While Humpty Dumpty Sat on a Fence

IN THE DEC. 12, 2007, WALL STREET JOURNAL, Alan Greenspan warned readers that the mortgage crisis was “an accident waiting to happen.” This was already true and obvious when he was Federal Reserve chairman. He chose not to act. His recent article rationalizes the inactivity of the Fed during both the stock market and housing bubbles:

“After more than a half century observing numerous price bubbles evolve and deflate, I have reluctantly concluded that bubbles cannot be safely defused by monetary policy or other policy initiatives before the speculative fever breaks on its own. There was clearly little the world’s central banks could do to temper this most recent surge in human euphoria, in some ways reminiscent of the Dutch tulip craze of the 17th century and South Sea Bubble of the 18th century.”

When he was chairman, Greenspan testified before Congress as the voice of the central bank (“We at the Federal Reserve…”). Yet several members of the Federal Open Market Committee (FOMC) would have acted aggressively to attack asset inflation and prick the stock market bubble in 1998. The chairman dismissed both activities as beyond the mandate of central bank policy. Transcripts of the Federal Open Market Committee tell the story of committee members with an understanding of the terrors to come. (Since FOMC transcripts after 2001 have not been released to the public, Greenspan’s behind-the-curtain discussion of the housing bubble has yet to be revealed.)

By late 1997, the chairman was convinced stock market prices simply reflected improved productivity. Given this, there was no stock market bubble. Thus, the markets did not need to be considered when surveying inflation. (As background, the NASDAQ rose 21.6% in 1997, 39.6% in 1998 and 85.6% in 1999.)

At the Dec. 16, 1997, FOMC meeting, Jerry Jordan, president of the Cleveland Fed, had a different opinion: “Some board members referred earlier to the dichotomy between the prices of services and the price of goods. That clearly is the case, but the notion of dichotomy also has to be applied in the case of asset prices… I was reading some material about the operations of the FOMC in the early 1930s.”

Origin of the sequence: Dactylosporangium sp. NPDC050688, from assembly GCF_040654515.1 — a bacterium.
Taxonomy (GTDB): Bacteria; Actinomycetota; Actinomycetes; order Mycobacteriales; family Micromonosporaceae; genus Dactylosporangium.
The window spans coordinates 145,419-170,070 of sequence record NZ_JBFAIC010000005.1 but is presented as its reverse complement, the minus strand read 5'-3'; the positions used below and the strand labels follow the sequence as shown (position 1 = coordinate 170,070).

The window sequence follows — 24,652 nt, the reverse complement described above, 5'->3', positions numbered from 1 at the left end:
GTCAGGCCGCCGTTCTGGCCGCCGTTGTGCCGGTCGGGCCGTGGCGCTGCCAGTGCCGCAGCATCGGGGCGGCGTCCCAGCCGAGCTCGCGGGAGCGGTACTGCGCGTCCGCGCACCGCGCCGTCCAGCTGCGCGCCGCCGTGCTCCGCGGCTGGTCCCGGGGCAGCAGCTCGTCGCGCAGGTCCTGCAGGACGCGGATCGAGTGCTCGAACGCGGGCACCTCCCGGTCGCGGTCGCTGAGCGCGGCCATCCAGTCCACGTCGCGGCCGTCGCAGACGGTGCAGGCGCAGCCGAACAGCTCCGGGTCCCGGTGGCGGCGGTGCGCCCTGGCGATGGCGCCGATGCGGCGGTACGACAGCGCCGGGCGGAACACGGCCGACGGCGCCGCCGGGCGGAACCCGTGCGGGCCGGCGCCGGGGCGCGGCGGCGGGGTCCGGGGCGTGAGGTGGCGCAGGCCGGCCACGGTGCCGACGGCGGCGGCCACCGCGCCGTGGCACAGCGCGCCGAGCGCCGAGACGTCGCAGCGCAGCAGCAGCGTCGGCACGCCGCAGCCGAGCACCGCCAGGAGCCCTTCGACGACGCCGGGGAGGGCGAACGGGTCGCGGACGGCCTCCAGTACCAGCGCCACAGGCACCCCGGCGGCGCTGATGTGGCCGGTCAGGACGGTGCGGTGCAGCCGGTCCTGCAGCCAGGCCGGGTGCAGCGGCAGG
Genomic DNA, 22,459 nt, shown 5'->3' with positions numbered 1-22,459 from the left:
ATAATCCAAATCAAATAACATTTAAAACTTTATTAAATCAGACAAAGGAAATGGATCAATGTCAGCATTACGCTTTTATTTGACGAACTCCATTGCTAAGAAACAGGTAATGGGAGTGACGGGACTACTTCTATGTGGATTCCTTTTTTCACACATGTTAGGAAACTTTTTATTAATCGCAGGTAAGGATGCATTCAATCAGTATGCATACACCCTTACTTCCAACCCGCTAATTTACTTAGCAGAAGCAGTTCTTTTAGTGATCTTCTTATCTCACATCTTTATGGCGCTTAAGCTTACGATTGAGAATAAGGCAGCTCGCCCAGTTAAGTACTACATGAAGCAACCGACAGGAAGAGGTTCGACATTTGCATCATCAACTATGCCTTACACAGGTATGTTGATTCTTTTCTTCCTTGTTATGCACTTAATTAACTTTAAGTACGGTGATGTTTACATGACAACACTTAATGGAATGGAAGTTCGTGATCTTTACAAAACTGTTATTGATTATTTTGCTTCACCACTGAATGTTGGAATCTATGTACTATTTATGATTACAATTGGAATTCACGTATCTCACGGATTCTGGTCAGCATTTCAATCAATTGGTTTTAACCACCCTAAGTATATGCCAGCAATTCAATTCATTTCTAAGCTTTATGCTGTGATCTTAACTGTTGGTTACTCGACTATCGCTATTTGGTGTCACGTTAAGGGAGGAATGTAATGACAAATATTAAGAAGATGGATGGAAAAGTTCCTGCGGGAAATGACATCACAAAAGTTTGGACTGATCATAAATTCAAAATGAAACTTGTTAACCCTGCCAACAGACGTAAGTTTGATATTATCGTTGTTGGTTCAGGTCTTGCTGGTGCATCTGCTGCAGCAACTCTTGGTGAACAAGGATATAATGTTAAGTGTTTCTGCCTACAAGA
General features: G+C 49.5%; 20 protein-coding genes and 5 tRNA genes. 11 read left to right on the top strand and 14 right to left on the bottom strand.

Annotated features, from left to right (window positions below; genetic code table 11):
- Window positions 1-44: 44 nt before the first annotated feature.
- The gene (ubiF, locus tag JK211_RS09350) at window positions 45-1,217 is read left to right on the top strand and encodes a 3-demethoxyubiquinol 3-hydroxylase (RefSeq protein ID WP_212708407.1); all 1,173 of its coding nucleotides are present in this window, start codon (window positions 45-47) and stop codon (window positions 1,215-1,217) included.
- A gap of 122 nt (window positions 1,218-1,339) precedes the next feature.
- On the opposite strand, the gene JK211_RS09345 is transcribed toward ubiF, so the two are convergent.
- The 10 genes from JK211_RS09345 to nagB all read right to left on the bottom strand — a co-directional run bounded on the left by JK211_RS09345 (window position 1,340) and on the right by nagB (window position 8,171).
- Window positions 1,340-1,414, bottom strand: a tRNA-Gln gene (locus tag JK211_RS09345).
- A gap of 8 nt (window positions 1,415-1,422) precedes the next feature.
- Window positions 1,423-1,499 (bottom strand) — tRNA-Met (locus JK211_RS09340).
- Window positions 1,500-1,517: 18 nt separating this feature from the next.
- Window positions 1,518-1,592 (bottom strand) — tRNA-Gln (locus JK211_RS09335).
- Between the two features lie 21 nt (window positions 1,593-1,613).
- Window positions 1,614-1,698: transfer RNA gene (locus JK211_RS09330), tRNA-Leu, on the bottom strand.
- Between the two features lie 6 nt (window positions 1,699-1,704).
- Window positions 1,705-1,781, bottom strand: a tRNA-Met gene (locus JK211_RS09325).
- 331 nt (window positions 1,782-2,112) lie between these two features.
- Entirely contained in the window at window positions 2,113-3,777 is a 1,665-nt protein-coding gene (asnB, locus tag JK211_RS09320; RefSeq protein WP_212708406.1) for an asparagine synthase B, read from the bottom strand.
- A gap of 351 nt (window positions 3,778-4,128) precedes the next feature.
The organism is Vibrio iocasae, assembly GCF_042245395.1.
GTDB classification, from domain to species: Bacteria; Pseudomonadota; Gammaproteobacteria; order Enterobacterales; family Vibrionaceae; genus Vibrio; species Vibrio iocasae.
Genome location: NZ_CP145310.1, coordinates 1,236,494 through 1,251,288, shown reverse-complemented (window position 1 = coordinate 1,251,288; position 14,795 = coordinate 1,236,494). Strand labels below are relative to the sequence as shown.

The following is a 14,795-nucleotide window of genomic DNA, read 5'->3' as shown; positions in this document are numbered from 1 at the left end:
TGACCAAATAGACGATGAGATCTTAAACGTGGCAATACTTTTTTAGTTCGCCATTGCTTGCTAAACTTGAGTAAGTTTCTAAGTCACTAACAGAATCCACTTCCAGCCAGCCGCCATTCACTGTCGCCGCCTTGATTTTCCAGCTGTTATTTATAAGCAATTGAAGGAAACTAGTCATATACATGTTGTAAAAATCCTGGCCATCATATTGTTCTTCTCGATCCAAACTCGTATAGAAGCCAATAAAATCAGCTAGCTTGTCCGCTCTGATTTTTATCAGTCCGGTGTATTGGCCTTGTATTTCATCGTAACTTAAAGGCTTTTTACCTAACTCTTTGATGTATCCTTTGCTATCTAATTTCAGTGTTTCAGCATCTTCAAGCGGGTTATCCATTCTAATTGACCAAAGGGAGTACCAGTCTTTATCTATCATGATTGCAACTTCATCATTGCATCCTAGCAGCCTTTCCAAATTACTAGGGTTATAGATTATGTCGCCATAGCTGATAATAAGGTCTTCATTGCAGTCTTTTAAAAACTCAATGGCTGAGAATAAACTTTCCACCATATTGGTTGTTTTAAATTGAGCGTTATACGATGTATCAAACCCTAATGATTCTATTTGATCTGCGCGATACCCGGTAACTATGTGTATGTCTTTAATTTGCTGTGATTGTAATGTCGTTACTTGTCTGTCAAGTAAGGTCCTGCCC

Jordan then draws a conclusion from the Fed’s myopic concentration on the steady price level of goods and services during the 1920s: “I think it’s a useful reminder of what can go wrong if we are too narrow in thinking about the words ‘inflation’ and ‘deflation’…  What do we mean by the word ‘inflation’? Clearly, it cannot refer simply to the current price of goods…”

Greenspan, speaking a few minutes after Jordan, thought, “Something very different is happening.” The “something” Jordan identified was never addressed by the chairman: “[W]e keep getting reams of ever-lower CPI readings that seem outrageous in the context of clearly accelerating wages and an ever-tighter labor market… I was startled by this morning’s CPI report. We cannot keep getting such numbers and continue to say that inflation is about to rise.” Jordan had just told Greenspan that inflation was out of control: It was Microsoft, rather than mayonnaise, that was inflating.

At the March 31, 1998, FOMC meeting, Michael Prell, a Federal Reserve staff economist, reviewed current conditions:

“The gravitational pull of valuation may no longer be operating. The P/E ratio for the S&P 500 recently reached 27, based on trailing 12-month earnings, even as companies were issuing warnings and analysts were lowering their 1998 profit forecasts. In the prevailing psychological environment…the market can keep going appreciably higher on its own momentum.”

Jerry Jordan reminded the chairman: “I also continue to be concerned that we may never see the effects of monetary excesses in output prices, but rather we will see them in asset prices.”

Cathy Minehan, president of the Boston Fed, was also worried: “This speculation is fed by financial markets, which are extremely accommodative. From every perspective that we can see in our region and nationally, monetary policy is not tight; it is not even neutral. It is accommodative to an increasingly speculative environment.”